Review Article
Maternal Health Care Service Utilization in Nepal: Trends and Inequalities
Purnima Timilsina* and Bimala Bhatta
Corresponding Author: Purnima Timilsina, Faculty of Health Sciences, School of Health and Allied Sciences, Pokhara University, Nepal
Received: September 26, 2020; Revised: October 18, 2020; Accepted: October 21, 2020 Available Online: May 21, 2021
Citation: Timilsina P & Bhatta B. (2021) Maternal Health Care Service Utilization in Nepal: Trends and Inequalities. J Neurosurg Imaging Techniques, 7(2): 440-446.
Copyrights: ©2021 Timilsina P & Bhatta B. This is an open-access article distributed under the terms of the Creative Commons Attribution License, which permits unrestricted use, distribution, and reproduction in any medium, provided the original author and source are credited.
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Maternal health is one of the prime concerns for the international community and has prioritized the need to address the reproductive health of woman along with the well-being of the newborn. According to the World Health Organization (WHO), everyday approximately 800 women die from preventable causes related to pregnancy and childbirth. The existence of inequality in health within countries, within different socio-economic and demographic groups, has led to the failure of reaching the target of Millennium Development Goal (MDG) and thus was replaced by Sustainable Development Goal 3. Use of health services is related to the availability, quality and cost of the services that will undoubtedly influence an individual’s decision. Other factors, such as the social structure, health belief, and personal characteristics of the users and the community are also determining factors. There are also several disparities within countries, between women in high and low-income groups and between people living in rural and urban areas. The ladder of progress in maternal health is increasing day by day. Inequality in the utilization of maternal health care by rural-urban places of residence is reducing over time. Special attention needs to be paid to poorer women, those with less education, and those living in remote areas to turn the goals of universal health coverage into reality. In Nepal to increase the utilization of maternal health services, special attention needs to be given to strengthening the health system to raise utilization among poorer women, those with less education, and those living in remote areas.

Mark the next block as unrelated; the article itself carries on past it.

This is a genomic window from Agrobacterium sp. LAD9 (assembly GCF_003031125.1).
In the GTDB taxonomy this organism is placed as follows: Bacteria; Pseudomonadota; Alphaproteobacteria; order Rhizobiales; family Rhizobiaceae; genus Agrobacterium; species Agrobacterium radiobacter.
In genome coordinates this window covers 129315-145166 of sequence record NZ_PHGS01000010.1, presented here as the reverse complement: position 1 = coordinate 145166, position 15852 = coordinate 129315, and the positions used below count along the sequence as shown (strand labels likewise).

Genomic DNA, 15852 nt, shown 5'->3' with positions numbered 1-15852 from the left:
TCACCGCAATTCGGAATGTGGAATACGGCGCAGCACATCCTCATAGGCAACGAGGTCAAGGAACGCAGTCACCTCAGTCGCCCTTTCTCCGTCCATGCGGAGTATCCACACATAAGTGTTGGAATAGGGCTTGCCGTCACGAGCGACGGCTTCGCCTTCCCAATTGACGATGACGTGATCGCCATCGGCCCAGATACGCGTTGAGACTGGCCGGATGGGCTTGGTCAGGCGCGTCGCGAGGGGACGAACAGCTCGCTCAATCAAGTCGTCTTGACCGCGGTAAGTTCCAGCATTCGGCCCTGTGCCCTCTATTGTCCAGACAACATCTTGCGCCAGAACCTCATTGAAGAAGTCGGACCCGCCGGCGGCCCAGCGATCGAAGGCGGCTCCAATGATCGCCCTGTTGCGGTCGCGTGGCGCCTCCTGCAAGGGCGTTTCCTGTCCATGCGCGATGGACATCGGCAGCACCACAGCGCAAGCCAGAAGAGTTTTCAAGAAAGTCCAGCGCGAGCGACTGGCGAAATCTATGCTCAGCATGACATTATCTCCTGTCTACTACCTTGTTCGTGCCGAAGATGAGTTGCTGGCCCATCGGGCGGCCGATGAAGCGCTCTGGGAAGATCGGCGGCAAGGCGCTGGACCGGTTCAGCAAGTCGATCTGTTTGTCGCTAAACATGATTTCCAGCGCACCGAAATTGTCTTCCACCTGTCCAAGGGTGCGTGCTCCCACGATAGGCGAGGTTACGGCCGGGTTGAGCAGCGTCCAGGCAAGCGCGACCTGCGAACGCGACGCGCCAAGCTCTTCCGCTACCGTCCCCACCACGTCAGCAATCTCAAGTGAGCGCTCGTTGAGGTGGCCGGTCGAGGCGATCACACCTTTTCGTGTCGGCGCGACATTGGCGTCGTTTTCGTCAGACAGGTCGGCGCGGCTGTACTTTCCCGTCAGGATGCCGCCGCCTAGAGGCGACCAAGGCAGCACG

Keywords: Maternal Health Service Utilization, Factors affecting utilization, Trends, and Inequalities
INTRODUCTION